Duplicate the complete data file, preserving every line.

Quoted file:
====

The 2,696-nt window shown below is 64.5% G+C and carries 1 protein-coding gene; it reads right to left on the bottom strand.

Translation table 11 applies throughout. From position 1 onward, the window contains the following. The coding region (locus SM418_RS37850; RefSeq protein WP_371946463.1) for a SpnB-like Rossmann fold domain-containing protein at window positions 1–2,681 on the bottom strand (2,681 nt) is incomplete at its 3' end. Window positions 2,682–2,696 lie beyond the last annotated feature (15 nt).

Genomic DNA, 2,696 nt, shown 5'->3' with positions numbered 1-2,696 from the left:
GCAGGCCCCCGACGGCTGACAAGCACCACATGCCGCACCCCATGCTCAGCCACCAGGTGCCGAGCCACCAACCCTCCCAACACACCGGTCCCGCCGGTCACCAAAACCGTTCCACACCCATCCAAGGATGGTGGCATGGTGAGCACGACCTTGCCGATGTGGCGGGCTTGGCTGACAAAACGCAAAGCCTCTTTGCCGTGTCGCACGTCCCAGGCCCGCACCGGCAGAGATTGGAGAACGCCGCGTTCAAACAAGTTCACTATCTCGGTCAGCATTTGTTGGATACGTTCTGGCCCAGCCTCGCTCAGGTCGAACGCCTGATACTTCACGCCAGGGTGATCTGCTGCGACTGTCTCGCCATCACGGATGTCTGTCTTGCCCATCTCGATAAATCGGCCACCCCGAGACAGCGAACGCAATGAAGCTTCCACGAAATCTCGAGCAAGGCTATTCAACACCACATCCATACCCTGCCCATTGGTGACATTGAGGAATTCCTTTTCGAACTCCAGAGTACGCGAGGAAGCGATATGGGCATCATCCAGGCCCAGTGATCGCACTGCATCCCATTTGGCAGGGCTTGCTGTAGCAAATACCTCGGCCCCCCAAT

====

The 2,696-nt window shown below is 64.5% G+C and carries 1 protein-coding gene; it reads right to left on the bottom strand.

Translation table 11 applies throughout. From position 1 onward, the window contains the following. The coding region (locus SM418_RS37850; RefSeq protein WP_371946463.1) for a SpnB-like Rossmann fold domain-containing protein at window positions 1–2,681 on the bottom strand (2,681 nt) is incomplete at its 3' end. Window positions 2,682–2,696 lie beyond the last annotated feature (15 nt).

Genomic DNA, 2,696 nt, shown 5'->3' with positions numbered 1-2,696 from the left:
GCAGGCCCCCGACGGCTGACAAGCACCACATGCCGCACCCCATGCTCAGCCACCAGGTGCCGAGCCACCAACCCTCCCAACACACCGGTCCCGCCGGTCACCAAAACCGTTCCACACCCATCCAAGGATGGTGGCATGGTGAGCACGACCTTGCCGATGTGGCGGGCTTGGCTGACAAAACGCAAAGCCTCTTTGCCGTGTCGCACGTCCCAGGCCCGCACCGGCAGAGATTGGAGAACGCCGCGTTCAAACAAGTTCACTATCTCGGTCAGCATTTGTTGGATACGTTCTGGCCCAGCCTCGCTCAGGTCGAACGCCTGATACTTCACGCCAGGGTGATCTGCTGCGACTGTCTCGCCATCACGGATGTCTGTCTTGCCCATCTCGATAAATCGGCCACCCCGAGACAGCGAACGCAATGAAGCTTCCACGAAATCTCGAGCAAGGCTATTCAACACCACATCCATACCCTGCCCATTGGTGACATTGAGGAATTCCTTTTCGAACTCCAGAGTACGCGAGGAAGCGATATGGGCATCATCCAGGCCCAGTGATCGCACTGCATCCCATTTGGCAGGGCTTGCTGTAGCAAATACCTCGGCCCCCCAAT